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Germany, France Back EU Push to Counter U.S. Subsidies

PARIS—Germany and France expressed joint support for a European Union effort to push back against tax breaks in the U.S. Inflation Reduction Act, increasing the likelihood that the bloc can agree on simpler European subsidy rules and additional aid for specific sectors next month. 

At a meeting in the French capital on Sunday, German Chancellor

Olaf Scholz

and French President

Emmanuel Macron

said they had aligned their positions ahead of an expected plan by the bloc’s executive body to counter what it sees see as the unfair advantage the U.S.’s legislation gives American companies. 

The EU has lobbied the U.S. to rewrite its rules so that European companies can benefit from the tax breaks. If that fails, the bloc’s response could range from making it easier for European governments to subsidize their own companies to earmarking EU funding for such investments.

“We want to move forward a European’s response, with simple, fast, clear tools for our companies,” Mr. Macron said at a press conference during the visit, adding that the two leaders had agreed on “a common position to move toward ambitious and speedy European action.”

Mr. Scholz said the leaders want the bloc’s executive arm to compare the available aid in the U.S. under the new law with what already exists in Europe in order to determine what new aid might be needed. “I believe that depending on the area, a differentiated approach will be needed,” he said.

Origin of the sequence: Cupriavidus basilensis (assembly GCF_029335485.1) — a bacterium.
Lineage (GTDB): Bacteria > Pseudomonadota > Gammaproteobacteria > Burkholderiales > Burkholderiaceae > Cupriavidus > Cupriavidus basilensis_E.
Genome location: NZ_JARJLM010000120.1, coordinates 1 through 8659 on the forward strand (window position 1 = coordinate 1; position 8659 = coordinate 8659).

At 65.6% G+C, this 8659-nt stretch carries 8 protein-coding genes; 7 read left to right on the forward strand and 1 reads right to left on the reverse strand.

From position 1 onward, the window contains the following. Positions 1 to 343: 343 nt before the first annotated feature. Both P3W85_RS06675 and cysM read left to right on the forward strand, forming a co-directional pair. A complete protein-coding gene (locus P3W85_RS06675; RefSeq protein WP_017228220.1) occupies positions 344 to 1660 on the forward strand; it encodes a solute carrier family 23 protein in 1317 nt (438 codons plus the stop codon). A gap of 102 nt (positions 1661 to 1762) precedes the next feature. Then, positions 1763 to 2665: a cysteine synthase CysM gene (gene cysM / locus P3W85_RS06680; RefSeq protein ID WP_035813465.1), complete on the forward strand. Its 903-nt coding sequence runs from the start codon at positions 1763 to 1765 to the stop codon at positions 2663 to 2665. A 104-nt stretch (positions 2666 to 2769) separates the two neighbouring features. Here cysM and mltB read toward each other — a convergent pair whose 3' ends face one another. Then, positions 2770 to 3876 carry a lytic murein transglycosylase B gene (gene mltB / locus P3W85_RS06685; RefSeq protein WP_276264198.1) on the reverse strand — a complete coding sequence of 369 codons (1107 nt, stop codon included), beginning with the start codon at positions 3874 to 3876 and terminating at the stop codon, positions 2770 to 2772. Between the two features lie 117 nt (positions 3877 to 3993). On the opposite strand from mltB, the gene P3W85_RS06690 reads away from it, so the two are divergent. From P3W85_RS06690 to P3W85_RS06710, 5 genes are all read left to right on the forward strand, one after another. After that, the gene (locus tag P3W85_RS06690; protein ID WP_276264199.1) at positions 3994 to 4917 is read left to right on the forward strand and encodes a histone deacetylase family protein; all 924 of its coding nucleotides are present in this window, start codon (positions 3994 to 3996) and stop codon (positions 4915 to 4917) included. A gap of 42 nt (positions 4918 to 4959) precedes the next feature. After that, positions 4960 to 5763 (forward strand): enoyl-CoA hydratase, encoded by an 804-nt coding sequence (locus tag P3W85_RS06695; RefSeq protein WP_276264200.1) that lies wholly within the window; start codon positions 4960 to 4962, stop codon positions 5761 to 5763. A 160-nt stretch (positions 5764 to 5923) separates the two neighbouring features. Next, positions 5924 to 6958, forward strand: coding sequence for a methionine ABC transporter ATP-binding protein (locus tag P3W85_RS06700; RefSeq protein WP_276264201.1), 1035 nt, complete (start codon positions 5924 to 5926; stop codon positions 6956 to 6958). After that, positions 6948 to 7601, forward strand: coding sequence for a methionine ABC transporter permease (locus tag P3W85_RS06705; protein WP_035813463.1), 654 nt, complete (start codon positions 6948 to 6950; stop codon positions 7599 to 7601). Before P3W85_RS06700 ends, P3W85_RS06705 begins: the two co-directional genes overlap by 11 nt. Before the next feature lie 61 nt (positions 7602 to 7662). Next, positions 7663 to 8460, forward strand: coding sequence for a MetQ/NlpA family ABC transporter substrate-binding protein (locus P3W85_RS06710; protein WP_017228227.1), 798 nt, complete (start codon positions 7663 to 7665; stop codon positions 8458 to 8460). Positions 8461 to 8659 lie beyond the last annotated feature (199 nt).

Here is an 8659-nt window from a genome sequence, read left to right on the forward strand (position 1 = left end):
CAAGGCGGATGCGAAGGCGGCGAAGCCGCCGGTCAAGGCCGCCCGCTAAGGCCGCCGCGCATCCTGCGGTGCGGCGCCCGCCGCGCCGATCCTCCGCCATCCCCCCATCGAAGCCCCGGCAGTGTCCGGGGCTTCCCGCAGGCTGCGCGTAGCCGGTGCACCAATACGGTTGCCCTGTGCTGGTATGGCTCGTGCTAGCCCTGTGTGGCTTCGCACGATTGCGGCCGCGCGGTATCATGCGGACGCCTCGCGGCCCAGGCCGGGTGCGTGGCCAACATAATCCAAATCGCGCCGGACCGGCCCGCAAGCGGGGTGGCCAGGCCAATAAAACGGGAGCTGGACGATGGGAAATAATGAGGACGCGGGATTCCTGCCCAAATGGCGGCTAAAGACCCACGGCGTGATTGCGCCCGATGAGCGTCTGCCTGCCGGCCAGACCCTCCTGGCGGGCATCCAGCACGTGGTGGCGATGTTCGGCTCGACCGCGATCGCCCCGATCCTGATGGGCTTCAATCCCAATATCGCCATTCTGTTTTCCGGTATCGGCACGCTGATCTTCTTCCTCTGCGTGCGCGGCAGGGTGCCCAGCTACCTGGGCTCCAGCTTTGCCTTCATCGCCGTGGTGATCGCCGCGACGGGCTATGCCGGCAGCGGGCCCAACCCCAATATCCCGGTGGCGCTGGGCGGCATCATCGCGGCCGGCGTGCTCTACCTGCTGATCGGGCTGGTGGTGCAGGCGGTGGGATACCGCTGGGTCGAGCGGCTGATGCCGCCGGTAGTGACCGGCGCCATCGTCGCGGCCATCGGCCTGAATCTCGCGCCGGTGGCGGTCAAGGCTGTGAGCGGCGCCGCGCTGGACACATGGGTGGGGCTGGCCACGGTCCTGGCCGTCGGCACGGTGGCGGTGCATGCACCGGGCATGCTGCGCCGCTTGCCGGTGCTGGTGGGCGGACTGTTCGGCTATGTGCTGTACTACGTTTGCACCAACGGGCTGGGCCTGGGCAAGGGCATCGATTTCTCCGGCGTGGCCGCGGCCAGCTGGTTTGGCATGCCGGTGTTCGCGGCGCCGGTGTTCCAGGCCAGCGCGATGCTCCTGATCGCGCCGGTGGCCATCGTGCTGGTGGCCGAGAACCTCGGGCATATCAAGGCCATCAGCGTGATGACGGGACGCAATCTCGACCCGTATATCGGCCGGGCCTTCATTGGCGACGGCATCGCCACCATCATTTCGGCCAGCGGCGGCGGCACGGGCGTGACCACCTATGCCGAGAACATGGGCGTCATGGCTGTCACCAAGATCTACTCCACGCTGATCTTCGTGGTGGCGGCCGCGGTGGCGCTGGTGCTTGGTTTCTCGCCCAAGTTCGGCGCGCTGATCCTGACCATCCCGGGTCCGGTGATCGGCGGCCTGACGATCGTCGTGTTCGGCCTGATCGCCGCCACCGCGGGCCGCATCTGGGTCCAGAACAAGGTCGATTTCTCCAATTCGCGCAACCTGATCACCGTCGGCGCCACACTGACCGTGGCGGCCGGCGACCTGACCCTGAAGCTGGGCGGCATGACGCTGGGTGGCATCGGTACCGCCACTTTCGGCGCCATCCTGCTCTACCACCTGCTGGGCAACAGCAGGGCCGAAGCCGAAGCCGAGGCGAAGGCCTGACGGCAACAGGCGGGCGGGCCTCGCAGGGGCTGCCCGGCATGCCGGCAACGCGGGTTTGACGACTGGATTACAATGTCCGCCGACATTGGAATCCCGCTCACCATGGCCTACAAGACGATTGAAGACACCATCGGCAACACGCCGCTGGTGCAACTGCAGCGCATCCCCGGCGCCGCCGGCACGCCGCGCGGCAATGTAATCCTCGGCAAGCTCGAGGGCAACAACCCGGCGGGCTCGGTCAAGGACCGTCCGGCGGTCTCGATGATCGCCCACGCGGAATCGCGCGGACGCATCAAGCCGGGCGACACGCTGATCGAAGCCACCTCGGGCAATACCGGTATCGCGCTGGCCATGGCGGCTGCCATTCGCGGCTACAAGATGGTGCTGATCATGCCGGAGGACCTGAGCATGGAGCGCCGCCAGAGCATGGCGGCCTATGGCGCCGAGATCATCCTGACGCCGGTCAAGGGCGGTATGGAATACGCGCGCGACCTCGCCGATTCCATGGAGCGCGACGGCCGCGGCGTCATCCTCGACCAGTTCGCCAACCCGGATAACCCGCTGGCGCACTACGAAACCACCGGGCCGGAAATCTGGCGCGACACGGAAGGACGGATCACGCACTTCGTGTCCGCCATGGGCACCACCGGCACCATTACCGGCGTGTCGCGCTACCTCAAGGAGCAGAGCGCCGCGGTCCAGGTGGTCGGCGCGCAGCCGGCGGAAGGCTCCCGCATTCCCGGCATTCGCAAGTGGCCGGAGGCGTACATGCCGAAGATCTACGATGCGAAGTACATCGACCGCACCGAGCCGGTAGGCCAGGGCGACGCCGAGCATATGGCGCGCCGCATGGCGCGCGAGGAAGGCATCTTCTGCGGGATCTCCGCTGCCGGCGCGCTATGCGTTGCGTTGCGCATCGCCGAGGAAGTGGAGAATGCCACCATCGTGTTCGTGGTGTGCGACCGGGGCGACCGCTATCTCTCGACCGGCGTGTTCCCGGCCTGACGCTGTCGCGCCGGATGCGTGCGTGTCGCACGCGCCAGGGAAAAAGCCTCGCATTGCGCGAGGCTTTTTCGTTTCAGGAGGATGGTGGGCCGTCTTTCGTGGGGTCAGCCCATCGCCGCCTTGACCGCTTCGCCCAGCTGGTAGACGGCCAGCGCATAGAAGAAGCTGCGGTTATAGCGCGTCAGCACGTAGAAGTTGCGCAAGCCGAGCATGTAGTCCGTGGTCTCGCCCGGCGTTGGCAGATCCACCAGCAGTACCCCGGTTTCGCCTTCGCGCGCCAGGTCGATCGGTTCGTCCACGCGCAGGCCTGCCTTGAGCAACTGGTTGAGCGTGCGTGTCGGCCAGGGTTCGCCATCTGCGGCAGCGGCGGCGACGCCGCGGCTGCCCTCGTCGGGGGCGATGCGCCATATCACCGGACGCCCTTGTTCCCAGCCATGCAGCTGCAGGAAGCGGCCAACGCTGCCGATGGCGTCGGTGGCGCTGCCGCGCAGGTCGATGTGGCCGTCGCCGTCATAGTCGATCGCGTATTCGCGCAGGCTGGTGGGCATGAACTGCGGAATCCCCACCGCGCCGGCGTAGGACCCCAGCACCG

Officials in Europe worry that “Buy American” provisions attached to the U.S. subsidies will lure European companies away from the EU and harm the continent’s clean-tech and manufacturing industries.

The U.S. said last month that it would adjust its rules to allow some vehicles assembled overseas—rather than in North America only—to qualify for the new incentives. Messrs Scholz and Macron both said Sunday that they are optimistic further negotiations with the U.S. can create exemptions to help European companies doing business in the U.S.

The EU shouldn’t be treated worse than Canada or Mexico,” Mr. Scholz said. “That would be unacceptable.” He is optimistic a deal can be reached in the first half of the year, he added.

When it comes to subsidies, the EU plan will seek to simplify the bloc’s regulatory environment and provide more money for the production of clean technology, European Commission President

Ursula Von der Leyen

said last week. 

German officials have previously expressed skepticism about introducing the EU’s own version of the U.S.’s IRA, because it could distort markets and burden already highly indebted EU countries. 

“A competition about who is able to pay more subsidies would be a threat to sustainable public finances in Europe,” German Finance Minister

Christian Lindner

said at the World Economic Forum in Davos, Switzerland, last week.

But Mr. Scholz said Germany is in strong agreement with Mr. Macron when it comes to the simplification of existing aid packages and regulations. State-aid rules around industries that invest in new technologies “are far too bureaucratic and the decision-making processes last far too long,” Mr. Scholz said. “We want to change all of this together.”

Write to Sam Schechner at Sam.Schechner@wsj.com

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